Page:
Action wanted on illegal dumping on Chilliwack trails

Garbage, junk, animal carcasses and spent shells spoiling Vedder trails; trail enthusiasts want action

Vedder Mountain Trails Association president

On a clear day, the West side of Vedder Mountain overlooks the farmland and rolling hills of the Fraser Valley below, and houses a robust network of trails that outdoor enthusiasts have been using for generations. But anyone escaping to the area will be assaulted by ugly piles of construction materials, discarded animal skins and bones, bags of personal garbage, toxic grow-up waste, and a shooting range with thousands of shells, some live.

Stepping around the mess, local groups, such as the Vedder Mountain Trails Association (VMTA) and the Yarrow chapter of Back Country Horsemen of B.C., have been coming to the area to enjoy the trails for years. And so have individual groups of motorized ATV and dirtbike riders. As have people with guns seeking free target practice within an easy drive of the city.

Now, driving up the nameless forest road that stems off of Old Yale Road in Abbotsford, just on the edge of Chilliwack, every small clearing yields a different pile of illegal garbage. There is the mattress and construction materials section, the household waste section, and the animal bones section. On occasion, there can also be an old appliances area, and one for stolen cars.

Four kilometres from the main road is the big attraction: the shooting range. Taking up the length of what was once a trail access route at the base of a majestic mountain peak, sheets of old metal and beer bottles form targets at the end of the hundreds-metre-long alley. At its entry is a pile of thousands of shells from large and small caliber guns, shotguns, and possibly assault rifles.

Farmers and other residents along Old Yale and Majuba Hill Roads have complained about the noise and security. And the shooting presents a real danger to recreational trail users.

The illegal dumping along the forest road traverses land owned by several individuals, but most of it is public land.

Those who regularly access the area have been systematically pursuing ways to end the dumping. One option is to develop part of the land, which would put many vigilant eyes on the mountain. Anthony Penner purchased 113 acres in 2005, including the main forestry road, with the plan of creating 31 housing development lots cut with a greenbelt. His re-zoning application was twice-rejected by the City of Abbotsford, when dozens of farmers came out to protest the drainage, increased traffic, and urban sprawl issues they believed would result. Speaking with the Chilliwack Progress by phone, Penner sounded thoroughly exhausted by the whole process, and hasn’t submitted another re-zoning application. Meanwhile, his land gets dirtier with every passing weekend.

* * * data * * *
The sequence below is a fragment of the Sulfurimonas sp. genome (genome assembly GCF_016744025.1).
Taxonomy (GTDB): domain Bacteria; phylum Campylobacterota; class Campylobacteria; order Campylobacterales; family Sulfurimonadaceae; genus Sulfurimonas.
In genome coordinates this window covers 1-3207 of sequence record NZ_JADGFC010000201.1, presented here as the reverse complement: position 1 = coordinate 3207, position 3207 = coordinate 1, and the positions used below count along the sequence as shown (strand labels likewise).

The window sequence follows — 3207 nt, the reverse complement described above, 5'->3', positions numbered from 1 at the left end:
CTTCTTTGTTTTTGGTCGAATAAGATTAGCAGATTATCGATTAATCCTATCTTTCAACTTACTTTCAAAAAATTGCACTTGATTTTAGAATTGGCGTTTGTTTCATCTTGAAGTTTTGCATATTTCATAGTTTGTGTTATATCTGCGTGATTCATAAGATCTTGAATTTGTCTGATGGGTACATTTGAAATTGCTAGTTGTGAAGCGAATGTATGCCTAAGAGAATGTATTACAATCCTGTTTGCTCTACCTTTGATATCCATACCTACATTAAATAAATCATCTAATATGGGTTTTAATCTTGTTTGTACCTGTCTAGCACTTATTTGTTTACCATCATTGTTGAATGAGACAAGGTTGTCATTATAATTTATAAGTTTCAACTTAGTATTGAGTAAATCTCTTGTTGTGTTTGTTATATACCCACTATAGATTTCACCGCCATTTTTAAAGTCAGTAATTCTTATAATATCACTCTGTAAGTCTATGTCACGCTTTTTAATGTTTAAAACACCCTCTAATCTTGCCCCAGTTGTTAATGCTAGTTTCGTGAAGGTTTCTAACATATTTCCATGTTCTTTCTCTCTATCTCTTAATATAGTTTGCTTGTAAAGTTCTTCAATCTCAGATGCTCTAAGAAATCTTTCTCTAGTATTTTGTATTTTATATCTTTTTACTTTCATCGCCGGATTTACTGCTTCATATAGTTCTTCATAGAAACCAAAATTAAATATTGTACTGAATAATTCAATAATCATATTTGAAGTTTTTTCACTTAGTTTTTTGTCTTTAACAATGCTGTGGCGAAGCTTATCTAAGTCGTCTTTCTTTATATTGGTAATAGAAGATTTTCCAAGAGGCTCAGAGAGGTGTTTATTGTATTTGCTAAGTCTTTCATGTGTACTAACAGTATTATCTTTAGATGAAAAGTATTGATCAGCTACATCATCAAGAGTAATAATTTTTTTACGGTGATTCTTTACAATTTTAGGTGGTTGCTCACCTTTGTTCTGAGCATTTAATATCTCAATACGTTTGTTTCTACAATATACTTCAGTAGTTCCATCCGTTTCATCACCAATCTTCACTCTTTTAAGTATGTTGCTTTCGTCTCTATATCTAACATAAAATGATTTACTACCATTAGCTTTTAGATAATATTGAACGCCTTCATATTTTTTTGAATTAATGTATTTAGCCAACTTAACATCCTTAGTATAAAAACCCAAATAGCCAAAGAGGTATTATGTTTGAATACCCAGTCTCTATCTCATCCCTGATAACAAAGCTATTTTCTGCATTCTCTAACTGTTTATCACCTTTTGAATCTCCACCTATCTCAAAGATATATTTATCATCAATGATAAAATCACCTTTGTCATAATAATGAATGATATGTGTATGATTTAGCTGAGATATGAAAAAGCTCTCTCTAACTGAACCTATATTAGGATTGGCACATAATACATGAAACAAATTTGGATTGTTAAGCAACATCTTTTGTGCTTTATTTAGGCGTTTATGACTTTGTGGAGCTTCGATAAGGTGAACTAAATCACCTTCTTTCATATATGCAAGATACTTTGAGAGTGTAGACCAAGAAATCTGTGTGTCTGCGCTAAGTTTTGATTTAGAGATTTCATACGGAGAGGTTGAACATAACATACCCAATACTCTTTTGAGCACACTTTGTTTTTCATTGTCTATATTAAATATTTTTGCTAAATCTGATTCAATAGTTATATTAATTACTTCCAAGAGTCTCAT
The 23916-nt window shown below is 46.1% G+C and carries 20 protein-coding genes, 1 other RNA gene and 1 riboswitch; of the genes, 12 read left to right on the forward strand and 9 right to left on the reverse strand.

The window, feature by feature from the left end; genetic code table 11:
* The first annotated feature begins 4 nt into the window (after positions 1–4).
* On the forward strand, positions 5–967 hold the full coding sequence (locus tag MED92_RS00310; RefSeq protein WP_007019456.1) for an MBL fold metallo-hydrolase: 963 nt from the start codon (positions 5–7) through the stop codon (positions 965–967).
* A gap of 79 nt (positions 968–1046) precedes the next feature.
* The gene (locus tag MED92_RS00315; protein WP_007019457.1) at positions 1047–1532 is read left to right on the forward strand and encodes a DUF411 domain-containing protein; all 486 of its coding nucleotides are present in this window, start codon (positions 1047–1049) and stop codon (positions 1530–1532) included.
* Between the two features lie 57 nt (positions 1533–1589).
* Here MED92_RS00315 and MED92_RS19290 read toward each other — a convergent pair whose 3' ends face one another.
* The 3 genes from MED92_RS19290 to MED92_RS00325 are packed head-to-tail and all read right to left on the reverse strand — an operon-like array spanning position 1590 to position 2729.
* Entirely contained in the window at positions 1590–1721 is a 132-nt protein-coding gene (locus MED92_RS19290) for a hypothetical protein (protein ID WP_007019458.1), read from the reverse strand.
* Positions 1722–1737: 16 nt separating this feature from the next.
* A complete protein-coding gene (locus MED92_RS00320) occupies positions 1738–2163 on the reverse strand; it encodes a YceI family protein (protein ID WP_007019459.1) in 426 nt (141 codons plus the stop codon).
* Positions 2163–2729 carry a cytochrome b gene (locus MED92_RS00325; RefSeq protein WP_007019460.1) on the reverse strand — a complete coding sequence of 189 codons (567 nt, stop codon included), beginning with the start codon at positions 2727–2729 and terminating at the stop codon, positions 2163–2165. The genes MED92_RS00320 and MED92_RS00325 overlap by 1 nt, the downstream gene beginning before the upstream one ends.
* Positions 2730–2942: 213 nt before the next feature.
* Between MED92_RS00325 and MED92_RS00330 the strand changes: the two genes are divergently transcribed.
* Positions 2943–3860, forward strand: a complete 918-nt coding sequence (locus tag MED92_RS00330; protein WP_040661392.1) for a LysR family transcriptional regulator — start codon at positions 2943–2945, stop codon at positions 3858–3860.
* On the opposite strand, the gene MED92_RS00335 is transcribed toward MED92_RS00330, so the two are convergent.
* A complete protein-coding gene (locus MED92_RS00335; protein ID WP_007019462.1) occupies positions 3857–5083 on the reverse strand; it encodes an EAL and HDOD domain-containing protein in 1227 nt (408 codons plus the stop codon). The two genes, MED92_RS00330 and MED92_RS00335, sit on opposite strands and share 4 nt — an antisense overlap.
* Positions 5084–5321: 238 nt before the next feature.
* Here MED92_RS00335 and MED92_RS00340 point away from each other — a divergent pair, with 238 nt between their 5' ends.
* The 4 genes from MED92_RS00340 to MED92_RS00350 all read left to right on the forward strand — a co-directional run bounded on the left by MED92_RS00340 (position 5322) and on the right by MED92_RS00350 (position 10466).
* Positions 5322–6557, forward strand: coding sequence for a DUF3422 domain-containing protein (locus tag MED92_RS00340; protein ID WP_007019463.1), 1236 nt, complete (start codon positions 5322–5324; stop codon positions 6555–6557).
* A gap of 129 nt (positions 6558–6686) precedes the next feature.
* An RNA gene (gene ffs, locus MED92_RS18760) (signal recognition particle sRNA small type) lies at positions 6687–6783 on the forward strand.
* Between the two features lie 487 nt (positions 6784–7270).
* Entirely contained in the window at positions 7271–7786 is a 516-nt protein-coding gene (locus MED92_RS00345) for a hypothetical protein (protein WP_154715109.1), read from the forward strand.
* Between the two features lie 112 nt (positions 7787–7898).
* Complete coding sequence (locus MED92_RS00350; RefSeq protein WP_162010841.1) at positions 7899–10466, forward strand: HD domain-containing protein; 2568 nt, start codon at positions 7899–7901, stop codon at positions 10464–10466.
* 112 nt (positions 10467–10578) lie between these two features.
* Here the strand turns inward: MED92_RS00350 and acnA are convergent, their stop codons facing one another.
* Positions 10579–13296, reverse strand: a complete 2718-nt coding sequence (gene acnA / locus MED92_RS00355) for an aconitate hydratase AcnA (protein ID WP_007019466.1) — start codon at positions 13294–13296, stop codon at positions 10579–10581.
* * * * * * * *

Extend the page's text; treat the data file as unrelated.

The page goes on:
“I used to go up there and try and let people know, ‘look, you’re on private property, you need to leave.’ And I’d get such a backlash from people that felt they had some right to be there,” he says.

Penner has put up three gates over five years. They were all broken down within weeks. He used to go up and haul out the rubbish, but hasn’t been able to keep up.

Another potential solution is to turn some of the public land on the mountain side into a designated provincial interpretive forest site. This would put the area on the provincial map, increase visibility, and force maintenance standards. VMTA president Dr. Mark A. Steinebach has been working with a conservation officer in Chilliwack on the proposal for over a year.

“This is an area that, if people knew it existed, they would embrace it whole-heartedly as something they would want for recreation. It’s so close to the city. But people would leave if they saw the garbage on the road,” says Steinebach.

The historic trails, such as the Old Yale wagon road connecting shipments from New Westminster to Yale since the 1860s, present an easily accessible recreation destination. Logging companies also still use them today, with permission from the private owners of the forestry road.

Steinebach thinks that it is more expensive and arduous to drive a loaded pick-up truck up the forest road to illegally dump garbage, than it is to take the waste to the city dump. Although the dump charges a few dollars, the drive to and up the mountain may cost more.

The VMTA has been coordinating a mass-scale cleanup of the other side of the mountain, near Cultus Lake village, for over a decade. Every year they extract seven to 10 tonnes of garbage, with the help of hundreds of volunteer hours. This year they’re doing it again on April  21. But neither this group, nor the handful of private owners, has yet been able to rally enough volunteers to attack the West side. Even if they did, chances are such a housekeeping effort would not last long. Every year, Steinebach has found garbage on the East side on the day after the mass cleanup.

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